I'm a big fan of timeboxing. Setting a deadline, and committing to meeting it with something in hand, is a very powerful tool.
I've always enjoyed writing songs, but trying to get any sort of coherent effort together and in a "releasable" state has always been a problem. There's always one more rough edge to the recording, one more lyric to fix, one more vocal to re-record (hopefully better this time), one more different way to try the mix, and so on.
Sound familiar? It's a lot like a software project. In either case, left to our own devices, we'd just noodle around forever and probably never release anything, because it's not yet perfect.
So along comes the RPMChallenge — an invitation to record and release a full album (ten songs or 35 minutes worth) in a month. And they chose the shortest month, February, damn them. I figured I'd give it a shot. Why not?
It was a really great experience. I felt the power of emergence, as ideas came together with no preconceptions. I got better at quickly loading up templates in various pieces of software, and using them together.
I got better at doing it by doing it, which is the only way, after all.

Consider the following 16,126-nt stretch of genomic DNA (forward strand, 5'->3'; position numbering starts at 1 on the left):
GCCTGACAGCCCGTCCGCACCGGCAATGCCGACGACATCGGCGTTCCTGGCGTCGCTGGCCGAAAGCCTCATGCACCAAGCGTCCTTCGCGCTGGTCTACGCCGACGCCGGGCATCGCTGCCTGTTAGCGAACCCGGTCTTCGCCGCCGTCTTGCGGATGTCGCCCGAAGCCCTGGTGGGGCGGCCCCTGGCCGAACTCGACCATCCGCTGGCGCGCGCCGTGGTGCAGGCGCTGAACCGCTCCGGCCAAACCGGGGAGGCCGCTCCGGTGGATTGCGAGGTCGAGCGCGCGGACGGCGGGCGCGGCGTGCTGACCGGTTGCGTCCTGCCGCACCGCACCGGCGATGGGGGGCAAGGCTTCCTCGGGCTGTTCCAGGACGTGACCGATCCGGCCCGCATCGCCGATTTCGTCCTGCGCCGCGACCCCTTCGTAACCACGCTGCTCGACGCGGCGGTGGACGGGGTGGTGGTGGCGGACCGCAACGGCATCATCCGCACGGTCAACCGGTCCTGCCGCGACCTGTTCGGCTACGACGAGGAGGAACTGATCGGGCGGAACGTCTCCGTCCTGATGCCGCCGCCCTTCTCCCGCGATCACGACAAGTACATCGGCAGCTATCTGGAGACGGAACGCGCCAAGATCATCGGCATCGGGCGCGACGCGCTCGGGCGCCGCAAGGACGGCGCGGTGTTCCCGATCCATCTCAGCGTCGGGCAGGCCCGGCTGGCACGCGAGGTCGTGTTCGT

It felt good to be done. And no, it's not perfect. I could easily go back and tweak the music, lyrics, and production, with diminishing returns, forever.
But I won't.
Perfection is an asymptote; you can steadily approach it, but never quite reach it. At some point, you've just got to cut the cord and proclaim it "good enough" for the context at hand. Perfect is the enemy of the good. And done kinda trumps them all in the end.
So I proclaim my 28-day timebox experiment done. It's a little pop, rock, jazz, and even a somber beer bottle solo. You can give a listen over at:
You can listen online for free, or download it all if you provide your email address (don't worry, I won't spam you or sell it, just want to let you know about my next project).
If you enjoy it, or despise it, please email me and let me know.
And if you've got something you really want or need to get done, just get out the calendar. Mark the deadline. And work a little, each chance you get, towards it.